Thursday, July 5, 2007
“KILTIE, KILTIE, KILTIE,” we formed a skipping parade behind the highlander who was probably in the city for the day...my brat pack: Glasgow, Scotland, mid-1950s. Urban Scots as we were, the sight of a man in traditional garb just walking through the neighborhood was enough to draw us away from our games of hopscotch to follow him, chanting, for the length of our block. But when we went to the highlands, there were still plenty of men who wore kilts every day, including my grandfather on the island of Mull, who knew what a handsome devil he looked in full regalia, from his polished leather brogue shoes to his jauntily worn Tam O’Shanter cap. For just walking about the town he wore a fitted tweed jacket and sweater, kilt, rough-knit knee-length socks and a plain leather sporran, or purse, hanging from his belt. For more formal occasions, out came the fine-woven jacket with gleaming buttons, a dagger, or sgian dubh, tucked into his stockings, and a length of tartan cloth— called a plaid— draped around his shoulders. He was a sight to behold.
Monterey County has been overrun with men and women in kilts during Celtic Week, a greedy eight days of parades, piping, drumming, dancing, drinking and throwing heavy objects that began last Sunday with a Caber Parade in Carmel, and ends with the 40th Annual Scottish Games and Celtic Festival in Toro Park this weekend, July 7 and 8.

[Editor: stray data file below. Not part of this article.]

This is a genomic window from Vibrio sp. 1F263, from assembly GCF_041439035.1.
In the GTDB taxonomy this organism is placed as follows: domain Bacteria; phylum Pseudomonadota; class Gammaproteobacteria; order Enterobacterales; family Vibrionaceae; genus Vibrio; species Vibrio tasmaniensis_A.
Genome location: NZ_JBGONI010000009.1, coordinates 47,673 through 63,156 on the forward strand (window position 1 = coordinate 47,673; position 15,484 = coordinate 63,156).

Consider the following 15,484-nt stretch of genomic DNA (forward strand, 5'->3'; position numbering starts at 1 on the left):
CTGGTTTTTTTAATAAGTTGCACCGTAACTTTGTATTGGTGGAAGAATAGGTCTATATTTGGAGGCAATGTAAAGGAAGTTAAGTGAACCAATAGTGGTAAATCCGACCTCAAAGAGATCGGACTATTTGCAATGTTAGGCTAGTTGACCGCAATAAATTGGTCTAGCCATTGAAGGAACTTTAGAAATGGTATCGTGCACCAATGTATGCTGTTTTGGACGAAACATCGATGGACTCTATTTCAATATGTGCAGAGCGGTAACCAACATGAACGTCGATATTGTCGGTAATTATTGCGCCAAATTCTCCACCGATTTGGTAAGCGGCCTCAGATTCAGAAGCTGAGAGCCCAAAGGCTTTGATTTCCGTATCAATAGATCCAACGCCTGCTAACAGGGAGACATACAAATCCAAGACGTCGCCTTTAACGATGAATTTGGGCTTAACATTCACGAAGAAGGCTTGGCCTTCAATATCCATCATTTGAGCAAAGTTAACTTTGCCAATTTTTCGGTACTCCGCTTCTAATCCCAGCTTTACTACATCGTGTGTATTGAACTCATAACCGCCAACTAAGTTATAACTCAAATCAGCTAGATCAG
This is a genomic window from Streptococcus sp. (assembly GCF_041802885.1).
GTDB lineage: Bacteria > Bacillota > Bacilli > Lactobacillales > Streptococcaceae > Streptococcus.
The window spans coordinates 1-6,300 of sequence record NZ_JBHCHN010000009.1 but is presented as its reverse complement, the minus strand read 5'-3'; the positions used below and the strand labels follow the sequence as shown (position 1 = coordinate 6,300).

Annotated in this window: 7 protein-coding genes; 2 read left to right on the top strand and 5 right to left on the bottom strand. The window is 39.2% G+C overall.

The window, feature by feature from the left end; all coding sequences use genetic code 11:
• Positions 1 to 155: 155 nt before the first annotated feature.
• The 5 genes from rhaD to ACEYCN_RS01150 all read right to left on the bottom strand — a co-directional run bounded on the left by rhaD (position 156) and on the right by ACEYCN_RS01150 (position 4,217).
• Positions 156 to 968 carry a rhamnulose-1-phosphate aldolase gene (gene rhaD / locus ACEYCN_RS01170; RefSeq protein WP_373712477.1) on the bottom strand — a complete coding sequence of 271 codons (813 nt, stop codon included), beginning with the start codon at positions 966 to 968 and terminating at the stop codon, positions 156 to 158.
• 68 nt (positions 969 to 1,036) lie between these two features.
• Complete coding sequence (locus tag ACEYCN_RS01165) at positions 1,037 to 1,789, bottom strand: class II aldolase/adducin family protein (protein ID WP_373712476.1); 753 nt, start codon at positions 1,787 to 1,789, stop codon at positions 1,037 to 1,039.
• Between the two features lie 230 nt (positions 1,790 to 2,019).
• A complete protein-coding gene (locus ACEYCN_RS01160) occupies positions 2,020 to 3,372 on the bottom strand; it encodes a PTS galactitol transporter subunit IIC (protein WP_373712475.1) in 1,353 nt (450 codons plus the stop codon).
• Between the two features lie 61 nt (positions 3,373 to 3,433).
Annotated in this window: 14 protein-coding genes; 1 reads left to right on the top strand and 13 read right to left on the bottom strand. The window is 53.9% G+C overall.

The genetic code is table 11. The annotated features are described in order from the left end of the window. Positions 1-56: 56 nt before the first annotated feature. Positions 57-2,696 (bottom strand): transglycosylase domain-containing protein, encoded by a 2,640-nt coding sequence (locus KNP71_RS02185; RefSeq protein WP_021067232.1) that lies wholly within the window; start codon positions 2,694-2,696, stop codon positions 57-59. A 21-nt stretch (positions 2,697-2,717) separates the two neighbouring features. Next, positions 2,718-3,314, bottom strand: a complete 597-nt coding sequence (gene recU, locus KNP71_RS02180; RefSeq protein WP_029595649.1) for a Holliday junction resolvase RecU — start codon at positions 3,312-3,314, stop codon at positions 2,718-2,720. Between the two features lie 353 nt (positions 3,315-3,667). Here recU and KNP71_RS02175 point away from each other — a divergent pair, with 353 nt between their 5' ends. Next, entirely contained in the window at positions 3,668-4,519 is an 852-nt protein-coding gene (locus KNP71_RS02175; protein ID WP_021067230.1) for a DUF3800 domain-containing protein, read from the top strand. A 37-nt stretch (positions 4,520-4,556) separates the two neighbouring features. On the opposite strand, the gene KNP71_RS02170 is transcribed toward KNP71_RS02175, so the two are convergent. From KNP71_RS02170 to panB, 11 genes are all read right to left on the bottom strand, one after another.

“Celtie, celtie, celtie,” I might have chanted. Indeed the Celtic race once covered Europe all the way to Turkey. Fair-skinned, warlike, cultured, the Celts were noted for their strong women, whose status was equal to men, their poets, seers, artists and musicians. Deep in the bloodlines of most Europeans, Celtic heritage is strongest in Scotland, Ireland, Wales and Brittany. And Monterey County, apparently.
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SUNDAY’S CABER PARADE was a great excuse to cruise around Carmel in a kilt. The Scottish Society of the Monterey Peninsula invited anyone wearing a tartan to march with the bands down Ocean Avenue. Sixty kilties of all cultures joined the pipe bands and dancers and athletes who were all warming up for the Scottish Games.
Now, I always love to see men in kilts and think they all look incredibly handsome— but then I married two Scots (in succession, of course) and am obviously not to be trusted on this subject.
Wondering how it is that so many local men have some form of kilt in their wardrobe, I asked Wilkes Bashford, the famed Carmel haberdasher, what’s the kilt’s appeal for a non-Scot.
“You must be a good, robust, masculine man with a fairly strong degree of self-confidence to wear a kilt well,” he said. “It’s not for wimps. Because of its silhouette, it’s very flattering. And the fabric, the colors— the whole thing is a good, honest solid look, with integrity.”
Well, there you have it, I thought. And a good sporty look on women, too.
All of my prejudices validated, I’m loving this Celtic Week. Oh indeed, there’s nothing more stirring than a pipe band, men and women, kilts swinging, feathers in their caps fluttering in the breeze, big drums setting the pace, tenor drums dancing around it and the skirl of the bagpipes filling the air.
Roddy McKay, chieftain of the Highland Games for the last 10 years or so, was drawn to the music of his native Scotland when he was a teenager. “Scots were a minority in my school in Canada,” he says. “I had a thick accent, and certainly learned about prejudice growing up there. When I first heard a pipe band, though, I wanted to join it in the worst way, and so I chose a Scottish regiment when I entered the military so that I could play in the band.”
Joining up at 17, McKay drummed in the regimental band until he left to be a medic in the Korean War. A few decades later, having moved to King City in 1969, he was recruited to the Salinas Valley Highland Band.